In the differential diagnosis, the clinician must consider a spectrum of reversible and irreversible causes of AD-like symptoms. Among the reversible causes are psychiatric disorders such as depression; toxins such as alcohol, heavy metals and solvents; medications, especially those with anticholinergic effects; infections such as encephalitis; metabolic disorders including thyroid disease, hypoglycemia, and electrolyte abnormalities; nutritional disorders including pellagra and B12 deficiency; and normal pressure hydrocephalus. In addition to AD, irreversible conditions that may cause memory loss are other degenerative diseases such as frontotemporal dementia, Lewy body dementia, and Picks disease (which usually occurs in younger patients than does AD); vascular dementia; autoimmune diseases such as lupus and multiple sclerosis; malignancies, particularly brain metastases, meningioma and astrocytoma; and genetic causes such as Down syndrome.
Table 1 provides a comparative checklist of the features of different forms of dementia. In addition to those disorders listed, mild cognitive impairment (MCI) presents a new diagnostic challenge. In this condition, cognitive impairment is usually limited to memory, with other cognitive abilities remaining intact. Patients have no functional disability. Because MCI progresses to AD at a rate higher than the incidence of AD in the normal elderly, this may represent a pre-AD transitional state for some patients (Almkvist O et al. J Neural Transm Suppl 1998;54:21; Petersen RC et al. Arch Neurol 1999;56:303).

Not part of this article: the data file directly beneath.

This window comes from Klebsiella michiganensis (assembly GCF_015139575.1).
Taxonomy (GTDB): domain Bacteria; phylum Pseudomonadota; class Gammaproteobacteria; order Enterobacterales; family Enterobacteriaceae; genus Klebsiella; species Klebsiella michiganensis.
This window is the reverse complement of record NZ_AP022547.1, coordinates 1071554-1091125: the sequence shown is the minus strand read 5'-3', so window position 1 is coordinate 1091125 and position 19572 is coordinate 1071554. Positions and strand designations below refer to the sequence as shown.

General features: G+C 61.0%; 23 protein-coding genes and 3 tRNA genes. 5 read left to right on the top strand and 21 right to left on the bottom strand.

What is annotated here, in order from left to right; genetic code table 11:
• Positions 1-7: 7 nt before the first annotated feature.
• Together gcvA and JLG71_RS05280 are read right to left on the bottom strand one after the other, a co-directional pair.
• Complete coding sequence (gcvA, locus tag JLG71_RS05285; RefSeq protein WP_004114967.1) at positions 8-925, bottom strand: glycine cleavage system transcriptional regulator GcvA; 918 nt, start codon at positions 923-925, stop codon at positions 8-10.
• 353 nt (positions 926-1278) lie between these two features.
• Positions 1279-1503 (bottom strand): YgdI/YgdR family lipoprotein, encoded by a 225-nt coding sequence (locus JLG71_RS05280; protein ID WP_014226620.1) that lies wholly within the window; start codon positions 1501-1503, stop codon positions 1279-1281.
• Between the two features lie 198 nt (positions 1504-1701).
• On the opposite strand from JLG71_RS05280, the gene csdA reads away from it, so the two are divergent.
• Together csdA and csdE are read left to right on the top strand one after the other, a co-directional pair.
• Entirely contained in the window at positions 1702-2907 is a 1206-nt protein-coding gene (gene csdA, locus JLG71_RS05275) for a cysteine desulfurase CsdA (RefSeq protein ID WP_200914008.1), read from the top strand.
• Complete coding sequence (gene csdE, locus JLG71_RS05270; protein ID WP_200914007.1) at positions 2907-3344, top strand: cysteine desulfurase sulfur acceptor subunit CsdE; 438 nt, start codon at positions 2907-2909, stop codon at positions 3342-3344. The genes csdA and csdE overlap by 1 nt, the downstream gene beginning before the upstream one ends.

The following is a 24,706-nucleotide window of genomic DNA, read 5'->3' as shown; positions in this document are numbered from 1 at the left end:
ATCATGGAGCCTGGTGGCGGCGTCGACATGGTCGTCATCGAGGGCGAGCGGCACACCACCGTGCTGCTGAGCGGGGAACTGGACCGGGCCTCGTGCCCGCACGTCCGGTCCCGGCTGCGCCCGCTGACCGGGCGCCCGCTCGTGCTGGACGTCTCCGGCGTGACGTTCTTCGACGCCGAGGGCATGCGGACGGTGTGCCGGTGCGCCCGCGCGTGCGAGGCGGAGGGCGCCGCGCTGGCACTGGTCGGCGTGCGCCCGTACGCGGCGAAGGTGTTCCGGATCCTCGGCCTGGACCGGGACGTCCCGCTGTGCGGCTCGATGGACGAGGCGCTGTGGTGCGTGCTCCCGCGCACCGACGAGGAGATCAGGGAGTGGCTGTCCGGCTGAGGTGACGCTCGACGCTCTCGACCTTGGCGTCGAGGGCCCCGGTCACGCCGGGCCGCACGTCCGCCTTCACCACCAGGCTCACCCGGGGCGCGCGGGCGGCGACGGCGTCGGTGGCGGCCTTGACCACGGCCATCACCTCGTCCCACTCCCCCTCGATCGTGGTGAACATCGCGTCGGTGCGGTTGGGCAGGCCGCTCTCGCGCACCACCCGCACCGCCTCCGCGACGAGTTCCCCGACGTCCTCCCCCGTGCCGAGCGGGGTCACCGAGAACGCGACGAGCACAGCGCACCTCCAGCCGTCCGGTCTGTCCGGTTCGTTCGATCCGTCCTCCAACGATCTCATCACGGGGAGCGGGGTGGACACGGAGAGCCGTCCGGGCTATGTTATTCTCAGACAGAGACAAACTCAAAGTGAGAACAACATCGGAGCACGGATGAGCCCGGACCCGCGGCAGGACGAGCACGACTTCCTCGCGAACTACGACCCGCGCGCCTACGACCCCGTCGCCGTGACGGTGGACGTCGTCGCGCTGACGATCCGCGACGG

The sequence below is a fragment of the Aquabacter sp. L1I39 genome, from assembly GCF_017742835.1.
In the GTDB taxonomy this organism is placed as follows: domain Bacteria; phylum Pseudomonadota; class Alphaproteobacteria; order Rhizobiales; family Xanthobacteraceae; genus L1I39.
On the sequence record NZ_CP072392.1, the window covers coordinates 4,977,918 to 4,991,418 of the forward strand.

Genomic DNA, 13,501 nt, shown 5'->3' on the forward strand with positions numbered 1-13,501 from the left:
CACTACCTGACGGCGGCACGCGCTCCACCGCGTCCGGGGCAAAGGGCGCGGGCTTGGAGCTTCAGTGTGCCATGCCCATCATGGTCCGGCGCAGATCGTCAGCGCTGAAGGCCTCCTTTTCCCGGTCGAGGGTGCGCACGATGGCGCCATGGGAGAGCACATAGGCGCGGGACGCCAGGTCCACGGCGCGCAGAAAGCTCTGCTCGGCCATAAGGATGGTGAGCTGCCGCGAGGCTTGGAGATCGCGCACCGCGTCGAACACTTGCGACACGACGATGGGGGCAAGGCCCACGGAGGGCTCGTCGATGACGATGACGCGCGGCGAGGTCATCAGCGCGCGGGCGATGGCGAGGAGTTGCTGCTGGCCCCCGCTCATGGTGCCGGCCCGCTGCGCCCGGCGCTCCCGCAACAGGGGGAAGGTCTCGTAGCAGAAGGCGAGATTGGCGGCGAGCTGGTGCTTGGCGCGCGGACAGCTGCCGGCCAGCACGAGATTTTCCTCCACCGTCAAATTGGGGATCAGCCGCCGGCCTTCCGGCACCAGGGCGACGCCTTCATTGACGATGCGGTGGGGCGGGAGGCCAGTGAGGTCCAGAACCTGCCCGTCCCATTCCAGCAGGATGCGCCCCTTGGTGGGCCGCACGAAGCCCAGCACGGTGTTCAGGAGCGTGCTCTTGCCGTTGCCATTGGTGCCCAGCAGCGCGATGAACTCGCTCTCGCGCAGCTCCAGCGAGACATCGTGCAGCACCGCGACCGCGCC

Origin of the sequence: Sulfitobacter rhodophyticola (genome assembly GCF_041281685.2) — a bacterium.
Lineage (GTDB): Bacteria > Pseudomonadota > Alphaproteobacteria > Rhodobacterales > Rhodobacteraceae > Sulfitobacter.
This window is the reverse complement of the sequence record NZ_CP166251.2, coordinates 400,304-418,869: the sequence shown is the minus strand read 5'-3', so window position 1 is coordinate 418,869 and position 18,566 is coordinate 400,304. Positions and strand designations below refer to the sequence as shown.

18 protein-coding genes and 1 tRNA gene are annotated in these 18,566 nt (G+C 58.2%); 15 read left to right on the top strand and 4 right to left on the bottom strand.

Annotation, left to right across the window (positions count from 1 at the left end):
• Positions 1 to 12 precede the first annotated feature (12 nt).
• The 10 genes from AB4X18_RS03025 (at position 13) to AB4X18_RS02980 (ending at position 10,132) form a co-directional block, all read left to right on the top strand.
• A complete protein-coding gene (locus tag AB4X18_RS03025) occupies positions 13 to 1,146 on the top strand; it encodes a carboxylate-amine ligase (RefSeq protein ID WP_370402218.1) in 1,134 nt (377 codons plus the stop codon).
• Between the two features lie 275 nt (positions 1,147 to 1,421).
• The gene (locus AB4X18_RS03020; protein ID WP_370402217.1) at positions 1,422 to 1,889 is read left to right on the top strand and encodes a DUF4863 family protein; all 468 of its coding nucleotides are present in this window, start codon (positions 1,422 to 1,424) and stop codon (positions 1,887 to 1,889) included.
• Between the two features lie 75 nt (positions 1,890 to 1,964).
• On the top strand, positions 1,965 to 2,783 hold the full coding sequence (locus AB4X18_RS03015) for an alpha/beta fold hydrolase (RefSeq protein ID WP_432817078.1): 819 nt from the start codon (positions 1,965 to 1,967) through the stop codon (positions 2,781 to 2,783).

Despite its prevalence and the foregoing diagnostic process, AD is frequently misdiagnosed. In a review of records conducted in 1999 by the Alzheimers Caregiver Project of Consumer Health Sciences, LLC, only 28% of patients with AD were recorded as having had AD at an initial diagnosis. Of the remaining 72%, approximately one-third of patients were initially diagnosed as having non-Alzheimers dementia. Following a miscellaneous category comprising 21% of cases, depression and normal aging (14% each) were the next most common misdiagnoses. Stroke (9%) and no diagnosis (7%) made up the remainder.
Although it is commonly thought that neurologists and geriatric psychiatrists deal most frequently with AD, the National Disease and Therapeutic Index indicates that between 65% and 75% of cases at all levels of progression (mild, moderate, severe) are diagnosed by primary-care physicians. Neurologists diagnose between 15% and 25% of cases, principally at the mild state. Psychiatrists diagnose 10% or less of cases. Approximately an equal proportion is diagnosed by clinicians in other specialties, with gynecologists prominent among them.
The Pathology and Treatment of AD
The three consistent neuropathological hallmarks of AD
are amyloid-rich senile plaques, neurofibrillary tangles of tau protein, and
neuronal degeneration. These changes eventually lead to clinical symptoms, but
they begin years before the onset of symptoms and perhaps as early as age 20
years. The most prominent neurotransmitter abnormalities are cholinergic, consisting
of reduced activity of choline acetyltransferase in the synthesis of acetylcholine
(ACh). In advanced AD, there appears a reduction of cholinergic neurons, particularly
in the basal forebrain. In addition, there is a selective loss of nicotinic
receptor subtypes in the hippocampus and the cerebral cortex. The significance
of this loss is that presynaptic nicotinic receptors control the release of
neurotransmitters (ACh, glutamate, serotonin, norepinephrine) important for
memory and mood. Blocking nicotinic receptors impairs cognition, whereas stimulating